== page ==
I'm wondering if there is a exponent version of $\sum$ or $\prod$ or I've even seen a big k used for repeated division. Is there a similar symbol for exponentiation and are there any useful mathematical identities or equations that make use of it. So for instance how could I show $x^{x/2^{x/4^{x/6^\dotsc}}}$

  • 4
    $\begingroup$ As far as I know there isn't, and even if there were it wouldn't be particularly useful. Note that exponentiation is not associative, so in order for "exponentiate this list of things" to be well-defined you need to make a convention about how to parenthesize them. $\endgroup$ – Qiaochu Yuan Aug 17 '15 at 18:16

I've seen this operation represented as

$$ \underset{i=1}{\overset{n}{\LARGE\mathrm E}}\;x_i $$

Using this notation, your example would look something like this:

$$ \underset{i=1}{\overset{n}{\LARGE\mathrm E}}\;\frac{x}{2i} $$

Note that this is has a different first base than your example ($x$ vs. $\frac{x}{2}$) to simplify typesetting. You can get a little more detail on generic exponentiation on OEIS.

Tetration is a special case that has the form

$$ \underset{i=1}{\overset{n}{\LARGE\mathrm E}}\;a $$

You can get more details on tetration on Wikipedia.

  • $\begingroup$ This symbol also assumes that all of the terms repeat. It would be analogous to saying, $n*x$ desscribes all ways to add terms together. But actually, $n*x = \sum_{i=1}^n x$ and all the terms are the same; in general, you want different terms in your sum (the same may be true of the exponentiation). But as Qiaochu pointed out, it's not an associative operation so why bother. $\endgroup$ – Squirtle Aug 17 '15 at 18:23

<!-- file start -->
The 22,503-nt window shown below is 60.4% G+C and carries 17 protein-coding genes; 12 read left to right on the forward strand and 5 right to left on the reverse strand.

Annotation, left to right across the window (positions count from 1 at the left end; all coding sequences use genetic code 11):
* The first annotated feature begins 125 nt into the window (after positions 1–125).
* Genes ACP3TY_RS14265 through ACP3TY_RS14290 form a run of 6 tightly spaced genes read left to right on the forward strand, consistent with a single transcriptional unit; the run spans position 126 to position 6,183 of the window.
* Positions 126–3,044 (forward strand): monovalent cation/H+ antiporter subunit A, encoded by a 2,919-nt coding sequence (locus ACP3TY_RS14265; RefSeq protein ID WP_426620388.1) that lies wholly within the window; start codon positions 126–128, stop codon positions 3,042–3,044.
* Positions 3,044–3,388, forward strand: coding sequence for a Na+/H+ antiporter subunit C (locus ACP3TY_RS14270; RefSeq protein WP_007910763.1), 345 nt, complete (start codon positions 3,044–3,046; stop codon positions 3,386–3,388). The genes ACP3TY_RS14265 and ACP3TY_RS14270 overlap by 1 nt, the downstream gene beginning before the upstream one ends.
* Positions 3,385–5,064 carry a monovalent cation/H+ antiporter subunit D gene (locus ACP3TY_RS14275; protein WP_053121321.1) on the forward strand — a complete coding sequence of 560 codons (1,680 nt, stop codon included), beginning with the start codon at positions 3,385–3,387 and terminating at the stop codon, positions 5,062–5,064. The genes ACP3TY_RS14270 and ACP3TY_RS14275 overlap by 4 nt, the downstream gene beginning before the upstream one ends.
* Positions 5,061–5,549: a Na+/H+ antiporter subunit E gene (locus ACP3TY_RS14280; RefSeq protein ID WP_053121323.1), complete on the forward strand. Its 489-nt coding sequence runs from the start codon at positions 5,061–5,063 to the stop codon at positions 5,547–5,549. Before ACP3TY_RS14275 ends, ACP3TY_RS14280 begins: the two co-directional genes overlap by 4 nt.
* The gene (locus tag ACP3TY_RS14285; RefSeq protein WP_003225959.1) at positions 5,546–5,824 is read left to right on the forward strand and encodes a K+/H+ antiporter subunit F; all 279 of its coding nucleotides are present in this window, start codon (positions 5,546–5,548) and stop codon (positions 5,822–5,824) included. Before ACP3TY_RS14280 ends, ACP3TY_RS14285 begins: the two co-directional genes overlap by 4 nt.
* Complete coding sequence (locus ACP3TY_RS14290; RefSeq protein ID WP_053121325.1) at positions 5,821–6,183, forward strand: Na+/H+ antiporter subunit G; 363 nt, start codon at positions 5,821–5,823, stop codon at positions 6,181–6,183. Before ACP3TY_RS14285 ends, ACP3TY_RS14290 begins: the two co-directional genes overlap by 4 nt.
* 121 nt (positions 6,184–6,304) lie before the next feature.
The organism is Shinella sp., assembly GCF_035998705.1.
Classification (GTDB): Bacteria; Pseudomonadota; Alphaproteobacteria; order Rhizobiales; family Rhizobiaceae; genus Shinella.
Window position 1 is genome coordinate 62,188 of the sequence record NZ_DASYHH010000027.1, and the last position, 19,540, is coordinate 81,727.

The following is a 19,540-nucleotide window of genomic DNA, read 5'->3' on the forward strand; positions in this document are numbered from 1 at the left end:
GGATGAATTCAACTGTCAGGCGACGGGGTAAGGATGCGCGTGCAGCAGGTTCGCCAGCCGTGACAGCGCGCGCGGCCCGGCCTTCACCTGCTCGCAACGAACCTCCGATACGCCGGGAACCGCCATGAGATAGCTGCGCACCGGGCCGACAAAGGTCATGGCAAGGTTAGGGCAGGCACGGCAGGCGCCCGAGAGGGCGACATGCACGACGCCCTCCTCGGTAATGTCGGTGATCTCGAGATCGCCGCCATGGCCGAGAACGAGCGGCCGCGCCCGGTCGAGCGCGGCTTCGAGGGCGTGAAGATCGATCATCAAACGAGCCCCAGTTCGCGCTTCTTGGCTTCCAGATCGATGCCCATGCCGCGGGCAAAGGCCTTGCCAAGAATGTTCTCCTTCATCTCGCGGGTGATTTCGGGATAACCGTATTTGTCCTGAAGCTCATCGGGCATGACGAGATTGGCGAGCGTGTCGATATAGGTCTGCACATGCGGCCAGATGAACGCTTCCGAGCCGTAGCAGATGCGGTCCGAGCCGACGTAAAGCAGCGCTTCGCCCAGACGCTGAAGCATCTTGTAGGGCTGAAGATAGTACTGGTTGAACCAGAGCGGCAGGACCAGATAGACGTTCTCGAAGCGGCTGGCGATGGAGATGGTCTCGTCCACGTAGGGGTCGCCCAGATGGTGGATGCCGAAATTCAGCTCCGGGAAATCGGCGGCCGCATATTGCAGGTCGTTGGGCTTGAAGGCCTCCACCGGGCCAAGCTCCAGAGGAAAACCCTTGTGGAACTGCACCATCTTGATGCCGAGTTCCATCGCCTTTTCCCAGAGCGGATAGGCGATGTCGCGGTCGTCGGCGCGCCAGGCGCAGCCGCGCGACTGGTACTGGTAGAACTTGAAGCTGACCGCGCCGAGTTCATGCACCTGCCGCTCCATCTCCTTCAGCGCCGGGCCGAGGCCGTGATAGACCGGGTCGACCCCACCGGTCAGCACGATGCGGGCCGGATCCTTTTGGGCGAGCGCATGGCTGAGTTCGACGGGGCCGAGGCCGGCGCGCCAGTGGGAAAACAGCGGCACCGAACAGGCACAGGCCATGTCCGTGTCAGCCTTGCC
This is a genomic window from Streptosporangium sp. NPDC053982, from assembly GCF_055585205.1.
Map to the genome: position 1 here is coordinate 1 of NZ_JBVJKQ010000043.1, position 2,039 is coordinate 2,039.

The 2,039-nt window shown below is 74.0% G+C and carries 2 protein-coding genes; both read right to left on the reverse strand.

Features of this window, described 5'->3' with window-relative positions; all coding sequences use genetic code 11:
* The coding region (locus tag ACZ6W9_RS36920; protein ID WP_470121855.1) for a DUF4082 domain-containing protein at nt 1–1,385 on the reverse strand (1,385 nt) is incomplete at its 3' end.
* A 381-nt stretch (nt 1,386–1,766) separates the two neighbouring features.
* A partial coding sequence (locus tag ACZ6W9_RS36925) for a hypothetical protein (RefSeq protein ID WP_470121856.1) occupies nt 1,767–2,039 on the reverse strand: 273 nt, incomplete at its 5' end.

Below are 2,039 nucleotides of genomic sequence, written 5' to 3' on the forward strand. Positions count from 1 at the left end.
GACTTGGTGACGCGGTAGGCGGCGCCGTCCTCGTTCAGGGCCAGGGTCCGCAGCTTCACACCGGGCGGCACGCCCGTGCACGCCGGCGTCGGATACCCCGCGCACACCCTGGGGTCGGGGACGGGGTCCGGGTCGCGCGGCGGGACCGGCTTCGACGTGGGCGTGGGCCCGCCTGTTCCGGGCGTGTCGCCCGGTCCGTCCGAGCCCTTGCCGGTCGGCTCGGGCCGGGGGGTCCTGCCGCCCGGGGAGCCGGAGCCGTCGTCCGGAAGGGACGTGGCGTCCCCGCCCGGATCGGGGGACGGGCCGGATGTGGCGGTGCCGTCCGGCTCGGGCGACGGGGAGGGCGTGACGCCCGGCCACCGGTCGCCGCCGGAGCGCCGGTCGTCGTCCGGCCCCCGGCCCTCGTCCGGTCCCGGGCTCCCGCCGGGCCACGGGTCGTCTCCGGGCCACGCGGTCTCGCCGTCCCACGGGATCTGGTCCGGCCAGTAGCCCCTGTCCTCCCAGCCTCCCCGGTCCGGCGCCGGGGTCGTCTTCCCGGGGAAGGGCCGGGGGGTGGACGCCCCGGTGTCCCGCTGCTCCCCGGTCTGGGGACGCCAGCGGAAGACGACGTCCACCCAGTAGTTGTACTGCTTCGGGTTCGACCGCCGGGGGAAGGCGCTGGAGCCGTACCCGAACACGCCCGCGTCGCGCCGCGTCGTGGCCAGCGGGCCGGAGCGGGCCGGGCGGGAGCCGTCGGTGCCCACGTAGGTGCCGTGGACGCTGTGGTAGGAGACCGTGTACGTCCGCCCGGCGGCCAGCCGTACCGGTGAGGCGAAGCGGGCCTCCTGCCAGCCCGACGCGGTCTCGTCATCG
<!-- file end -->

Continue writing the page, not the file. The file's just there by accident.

• $\begingroup$ Good point. Edited to indicate that tetration is just a very limited special case of what the OP is asking for. $\endgroup$ – BunsOfWrath Aug 17 '15 at 18:29
  • 1
    $\begingroup$ How can it be difficult to use -for instance- a big E in place for the big $\sum$ resp $\Pi $. I think in wikipedia someone has also proposed a big T (alluding to "T"etration) in place of the $\sum$ resp. $\Pi$ $\endgroup$ – Gottfried Helms Aug 17 '15 at 18:30

Your Answer

By clicking “Post Your Answer”, you agree to our terms of service, privacy policy and cookie policy

Not the answer you're looking for? Browse other questions tagged or ask your own question.